The Democrats should focus on the here and now. They've tried to sell the concept of an immediate withdrawal but that isn't going to work and most people know it. I know Obama wants to talk to Iran and that's a good point to talk about. They're the biggest problem in Iraq, and Obama can sell that as a problem that he's going to approach differently which might produce different results which could help to bring the troops home faster. They can talk about different approaches to paying some of the costs of the war. They can talk about healthcare for veterans. They need to bridge the gap between invasion supporters and non-supporters and say this is what we're dealing with now and this is how we're going to solve it. If they can sell themselves as leaders then they'll win. If they can't, they'll probably win anyway, but it will be really close.

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This war is going to won without the support of the liberals on this site.

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"Sometimes you just sit back and watch them argue with the imaginary person in their head while you just kind of watch it all happen."

Heh. Scary, innit? It's like a certain person who the mods refuse me to name that keeps returning from his "ban" like a bad smell. Not that I'm complaining - JT wouldn't be quaint without the resident nutters!

The war was a pretty emotive issue and none of us have got over it - especially as the misery continues.

Do you really think McCain, heh, if elected, could end the war by 2013? And all that without a plan? How's he gonna do it?

Obviously he's using that date in the desperate hope that he'll be elected this fall and is already deluding his dodderyness about a second term in office....but still!

Personally, I think the 2013 figure he pulled from his ass. Like his gas tax figure.

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Since I supported the invasion then I support Bush and the Republican Party.

You have a quality which is shared by many on the Right, namely the need to personalize everything before arriving at an opinion. In other words, it's really all about "me, me, me!"

Ditto for the emphasis on Saddam. In fact the issue is not whether he's a bad guy (and when Washington decided he was one), but whether the United States should essentially overturn the existing international system by launching a "pre-emptive strike." It was long ago realized, like back in the 16th century, such actions had the potential to cause instability far beyond the borders of the target country. Iraq's neighbors are acutely aware of this today.

Yes, Skip, I glossed over the history of South Asia after the departure of the British. Another difference is those economies were not based on natural resource extraction. Saddam, precisely because he could rely on oil sales, never allowed much of an off-farm manufacturing economy to develop in Iraq. Consequently, few instiutions which could provide the backbone for civil society existed.

It's clear SuperLib has no more idea than McCain how to create stability in Iraq. But they are both confident the loss of other peoples' lives will be worth it in the end.

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Betzee,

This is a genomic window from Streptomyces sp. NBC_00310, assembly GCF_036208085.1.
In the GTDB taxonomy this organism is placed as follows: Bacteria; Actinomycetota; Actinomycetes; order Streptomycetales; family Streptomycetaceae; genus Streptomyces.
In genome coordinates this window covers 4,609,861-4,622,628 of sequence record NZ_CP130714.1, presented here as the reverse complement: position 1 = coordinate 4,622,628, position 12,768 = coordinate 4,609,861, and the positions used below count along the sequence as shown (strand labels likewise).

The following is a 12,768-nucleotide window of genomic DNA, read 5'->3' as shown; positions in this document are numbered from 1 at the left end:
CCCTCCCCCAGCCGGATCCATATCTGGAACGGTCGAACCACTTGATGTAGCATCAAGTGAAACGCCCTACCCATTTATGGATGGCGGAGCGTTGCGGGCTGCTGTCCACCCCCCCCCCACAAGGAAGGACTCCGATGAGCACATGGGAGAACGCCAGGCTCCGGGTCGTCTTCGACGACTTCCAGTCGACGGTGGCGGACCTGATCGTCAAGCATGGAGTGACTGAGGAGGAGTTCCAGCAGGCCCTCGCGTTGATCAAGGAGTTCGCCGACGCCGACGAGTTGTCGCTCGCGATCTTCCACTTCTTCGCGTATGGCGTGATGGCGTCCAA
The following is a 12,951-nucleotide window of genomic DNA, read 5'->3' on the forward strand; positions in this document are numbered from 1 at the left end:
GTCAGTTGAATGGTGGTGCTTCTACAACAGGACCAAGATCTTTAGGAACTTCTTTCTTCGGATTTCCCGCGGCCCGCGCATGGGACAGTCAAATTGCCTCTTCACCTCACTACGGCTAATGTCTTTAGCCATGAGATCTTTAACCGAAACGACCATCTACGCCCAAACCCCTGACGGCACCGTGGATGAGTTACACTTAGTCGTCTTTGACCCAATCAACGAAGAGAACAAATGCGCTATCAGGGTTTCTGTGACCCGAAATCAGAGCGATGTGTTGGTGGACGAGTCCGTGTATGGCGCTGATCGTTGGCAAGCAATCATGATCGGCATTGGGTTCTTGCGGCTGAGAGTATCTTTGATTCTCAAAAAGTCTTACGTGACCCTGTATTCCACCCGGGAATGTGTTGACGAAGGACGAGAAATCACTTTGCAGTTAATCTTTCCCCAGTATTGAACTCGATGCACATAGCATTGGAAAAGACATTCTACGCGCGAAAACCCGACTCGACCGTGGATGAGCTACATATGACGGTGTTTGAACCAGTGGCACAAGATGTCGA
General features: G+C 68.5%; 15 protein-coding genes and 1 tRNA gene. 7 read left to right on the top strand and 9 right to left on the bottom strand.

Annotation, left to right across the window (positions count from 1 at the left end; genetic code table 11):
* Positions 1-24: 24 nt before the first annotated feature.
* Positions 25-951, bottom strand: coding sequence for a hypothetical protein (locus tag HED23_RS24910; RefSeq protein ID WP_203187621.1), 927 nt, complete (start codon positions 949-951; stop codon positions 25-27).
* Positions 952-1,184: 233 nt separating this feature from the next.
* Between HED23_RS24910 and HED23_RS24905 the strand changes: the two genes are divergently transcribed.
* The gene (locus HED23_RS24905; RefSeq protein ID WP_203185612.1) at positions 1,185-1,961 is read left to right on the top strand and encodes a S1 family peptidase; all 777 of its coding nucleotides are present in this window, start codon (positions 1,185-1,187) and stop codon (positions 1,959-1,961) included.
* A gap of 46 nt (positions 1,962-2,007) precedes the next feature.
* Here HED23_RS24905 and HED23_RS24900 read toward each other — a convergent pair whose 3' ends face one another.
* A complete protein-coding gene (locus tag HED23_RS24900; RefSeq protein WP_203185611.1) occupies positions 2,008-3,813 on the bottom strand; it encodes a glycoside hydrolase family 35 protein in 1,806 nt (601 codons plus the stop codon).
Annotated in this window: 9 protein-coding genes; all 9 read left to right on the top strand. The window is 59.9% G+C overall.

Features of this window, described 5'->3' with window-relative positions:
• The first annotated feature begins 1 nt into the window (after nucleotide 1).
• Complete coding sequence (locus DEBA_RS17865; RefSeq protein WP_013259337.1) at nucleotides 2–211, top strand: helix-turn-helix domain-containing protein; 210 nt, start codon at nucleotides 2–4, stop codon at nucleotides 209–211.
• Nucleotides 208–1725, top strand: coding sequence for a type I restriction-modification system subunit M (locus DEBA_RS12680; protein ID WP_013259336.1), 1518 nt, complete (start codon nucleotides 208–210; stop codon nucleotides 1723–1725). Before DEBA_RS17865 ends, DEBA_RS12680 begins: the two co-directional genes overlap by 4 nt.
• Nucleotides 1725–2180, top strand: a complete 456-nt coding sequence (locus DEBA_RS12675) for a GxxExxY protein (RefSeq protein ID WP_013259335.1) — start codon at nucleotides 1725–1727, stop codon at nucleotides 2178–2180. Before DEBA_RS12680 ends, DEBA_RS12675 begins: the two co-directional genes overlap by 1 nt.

"But they are both confident the loss of other peoples' lives will be worth it in the end."

And we are both confident (I assume) that the lives lost keeping Saddam in power would have been worth not causing this disaster. Whilst I still believe we're right, Superlib's point is valid. He may be a tad grumpy (no offence intended SL ;) ) but I still respect his opinion!

And besides - I'm sick of being called a "lefty" because I opposed the invasion and continue to oppose the occupation when it has nothing to do with political leanings.

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'm sick of being called a "lefty" because I opposed the invasion and continue to oppose the occupation when it has nothing to do with political leanings.

Labels, along with the moderate and radical designations, are simply a means for the person using them to try to control the direction in th exchange (instead of advancing an argument based on facts, historical comparisions, whatever).

Reasonable people can disagree. But those who are heavily reliant on labeling as a rhetoric means of "divide and conquer" rarely fall into that category.

I don't see this as an issue of "whether we should have kept Saddam in power." The international system is based on respect for state sovereignty. There are exceptions; in the case of genocide, for example. But Iraq after the mid-1990s was a post-genocidal state. More people were dying from the sanctions than at the hands of Saddam's goons.

There was certainly a humanitarian case to be made for taking him out, but it's not the case GWB made to go to war in 2003. So confident were some of resounding success that the need for allies was dismissed on the grounds, "they will just slow is down." Doesn't look that way now, with McCain claiming we will have won by 2013.

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"The international system is based on respect for state sovereignty. "

And where do failed states like Afghanistan fit in your neat little scheme?

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This war is going to won without the support of the liberals on this site.